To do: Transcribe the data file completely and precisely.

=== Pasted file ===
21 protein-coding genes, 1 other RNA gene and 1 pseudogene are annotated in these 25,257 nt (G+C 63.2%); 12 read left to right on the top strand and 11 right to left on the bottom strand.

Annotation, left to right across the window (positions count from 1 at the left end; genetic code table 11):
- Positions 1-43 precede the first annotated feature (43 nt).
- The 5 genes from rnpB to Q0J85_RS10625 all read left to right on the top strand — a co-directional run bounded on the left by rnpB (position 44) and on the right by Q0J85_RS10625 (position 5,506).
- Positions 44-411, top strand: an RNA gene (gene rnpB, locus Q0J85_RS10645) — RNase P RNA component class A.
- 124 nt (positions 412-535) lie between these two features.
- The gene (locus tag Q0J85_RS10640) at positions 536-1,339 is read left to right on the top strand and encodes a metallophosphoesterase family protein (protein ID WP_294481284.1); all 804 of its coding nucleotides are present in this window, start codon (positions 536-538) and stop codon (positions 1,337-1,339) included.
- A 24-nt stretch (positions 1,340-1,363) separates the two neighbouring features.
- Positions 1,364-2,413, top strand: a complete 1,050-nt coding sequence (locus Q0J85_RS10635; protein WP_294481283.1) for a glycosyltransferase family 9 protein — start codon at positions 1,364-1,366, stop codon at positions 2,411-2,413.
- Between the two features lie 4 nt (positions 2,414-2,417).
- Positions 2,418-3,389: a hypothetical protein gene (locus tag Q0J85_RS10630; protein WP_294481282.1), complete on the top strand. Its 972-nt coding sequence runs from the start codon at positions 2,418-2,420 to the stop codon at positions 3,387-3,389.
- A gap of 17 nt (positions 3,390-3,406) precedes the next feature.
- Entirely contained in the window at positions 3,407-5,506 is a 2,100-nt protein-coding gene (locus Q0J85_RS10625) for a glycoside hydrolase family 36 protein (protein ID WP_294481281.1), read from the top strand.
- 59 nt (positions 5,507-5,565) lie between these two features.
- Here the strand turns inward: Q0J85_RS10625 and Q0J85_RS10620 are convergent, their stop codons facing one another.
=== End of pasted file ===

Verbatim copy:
21 protein-coding genes, 1 other RNA gene and 1 pseudogene are annotated in these 25,257 nt (G+C 63.2%); 12 read left to right on the top strand and 11 right to left on the bottom strand.

Annotation, left to right across the window (positions count from 1 at the left end; genetic code table 11):
- Positions 1-43 precede the first annotated feature (43 nt).
- The 5 genes from rnpB to Q0J85_RS10625 all read left to right on the top strand — a co-directional run bounded on the left by rnpB (position 44) and on the right by Q0J85_RS10625 (position 5,506).
- Positions 44-411, top strand: an RNA gene (gene rnpB, locus Q0J85_RS10645) — RNase P RNA component class A.
- 124 nt (positions 412-535) lie between these two features.
- The gene (locus tag Q0J85_RS10640) at positions 536-1,339 is read left to right on the top strand and encodes a metallophosphoesterase family protein (protein ID WP_294481284.1); all 804 of its coding nucleotides are present in this window, start codon (positions 536-538) and stop codon (positions 1,337-1,339) included.
- A 24-nt stretch (positions 1,340-1,363) separates the two neighbouring features.
- Positions 1,364-2,413, top strand: a complete 1,050-nt coding sequence (locus Q0J85_RS10635; protein WP_294481283.1) for a glycosyltransferase family 9 protein — start codon at positions 1,364-1,366, stop codon at positions 2,411-2,413.
- Between the two features lie 4 nt (positions 2,414-2,417).
- Positions 2,418-3,389: a hypothetical protein gene (locus tag Q0J85_RS10630; protein WP_294481282.1), complete on the top strand. Its 972-nt coding sequence runs from the start codon at positions 2,418-2,420 to the stop codon at positions 3,387-3,389.
- A gap of 17 nt (positions 3,390-3,406) precedes the next feature.
- Entirely contained in the window at positions 3,407-5,506 is a 2,100-nt protein-coding gene (locus Q0J85_RS10625) for a glycoside hydrolase family 36 protein (protein ID WP_294481281.1), read from the top strand.
- 59 nt (positions 5,507-5,565) lie between these two features.
- Here the strand turns inward: Q0J85_RS10625 and Q0J85_RS10620 are convergent, their stop codons facing one another.